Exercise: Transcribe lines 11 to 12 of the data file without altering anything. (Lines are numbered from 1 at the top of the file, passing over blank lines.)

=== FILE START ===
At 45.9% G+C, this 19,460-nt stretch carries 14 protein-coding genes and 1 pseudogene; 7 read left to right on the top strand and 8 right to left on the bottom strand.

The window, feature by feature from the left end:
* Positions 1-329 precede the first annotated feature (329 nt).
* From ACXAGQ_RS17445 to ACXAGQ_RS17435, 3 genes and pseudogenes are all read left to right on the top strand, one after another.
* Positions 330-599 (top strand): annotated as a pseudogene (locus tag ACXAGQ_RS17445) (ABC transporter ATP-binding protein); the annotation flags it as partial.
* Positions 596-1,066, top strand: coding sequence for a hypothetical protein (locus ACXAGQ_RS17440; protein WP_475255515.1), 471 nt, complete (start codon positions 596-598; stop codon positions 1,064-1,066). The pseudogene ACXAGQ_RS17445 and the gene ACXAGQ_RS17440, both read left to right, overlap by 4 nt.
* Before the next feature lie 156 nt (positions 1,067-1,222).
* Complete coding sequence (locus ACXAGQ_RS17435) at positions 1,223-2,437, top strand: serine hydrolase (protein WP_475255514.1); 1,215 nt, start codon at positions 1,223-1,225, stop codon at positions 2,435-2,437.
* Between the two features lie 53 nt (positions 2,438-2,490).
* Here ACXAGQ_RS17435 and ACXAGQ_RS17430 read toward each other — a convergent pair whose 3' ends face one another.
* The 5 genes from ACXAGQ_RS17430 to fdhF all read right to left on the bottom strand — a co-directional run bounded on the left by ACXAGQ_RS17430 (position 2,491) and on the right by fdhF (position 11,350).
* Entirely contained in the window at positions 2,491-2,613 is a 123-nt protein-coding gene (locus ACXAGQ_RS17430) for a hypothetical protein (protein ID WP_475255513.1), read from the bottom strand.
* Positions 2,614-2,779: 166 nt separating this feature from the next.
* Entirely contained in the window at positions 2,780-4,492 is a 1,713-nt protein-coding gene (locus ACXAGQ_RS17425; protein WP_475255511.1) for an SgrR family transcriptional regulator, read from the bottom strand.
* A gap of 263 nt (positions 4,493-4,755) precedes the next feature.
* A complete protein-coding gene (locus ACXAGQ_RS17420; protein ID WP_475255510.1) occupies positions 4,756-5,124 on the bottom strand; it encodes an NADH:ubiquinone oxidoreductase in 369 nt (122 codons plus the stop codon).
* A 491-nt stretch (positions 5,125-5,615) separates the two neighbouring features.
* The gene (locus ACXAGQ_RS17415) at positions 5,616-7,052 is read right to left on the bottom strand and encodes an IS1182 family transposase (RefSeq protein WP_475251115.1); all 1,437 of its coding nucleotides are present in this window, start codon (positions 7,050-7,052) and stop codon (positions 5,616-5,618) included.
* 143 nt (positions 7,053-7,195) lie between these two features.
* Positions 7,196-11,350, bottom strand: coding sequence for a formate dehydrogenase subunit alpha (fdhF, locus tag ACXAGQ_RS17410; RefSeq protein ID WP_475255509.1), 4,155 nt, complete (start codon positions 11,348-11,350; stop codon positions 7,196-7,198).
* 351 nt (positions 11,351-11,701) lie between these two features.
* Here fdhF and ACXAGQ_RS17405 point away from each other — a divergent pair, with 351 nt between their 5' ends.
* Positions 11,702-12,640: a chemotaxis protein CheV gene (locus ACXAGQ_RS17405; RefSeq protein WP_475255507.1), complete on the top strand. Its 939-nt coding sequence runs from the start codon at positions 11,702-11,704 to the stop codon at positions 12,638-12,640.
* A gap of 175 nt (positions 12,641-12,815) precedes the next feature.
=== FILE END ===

* The 5 genes from ACXAGQ_RS17430 to fdhF all read right to left on the bottom strand — a co-directional run bounded on the left by ACXAGQ_RS17430 (position 2,491) and on the right by fdhF (position 11,350).
* Entirely contained in the window at positions 2,491-2,613 is a 123-nt protein-coding gene (locus ACXAGQ_RS17430) for a hypothetical protein (protein ID WP_475255513.1), read from the bottom strand.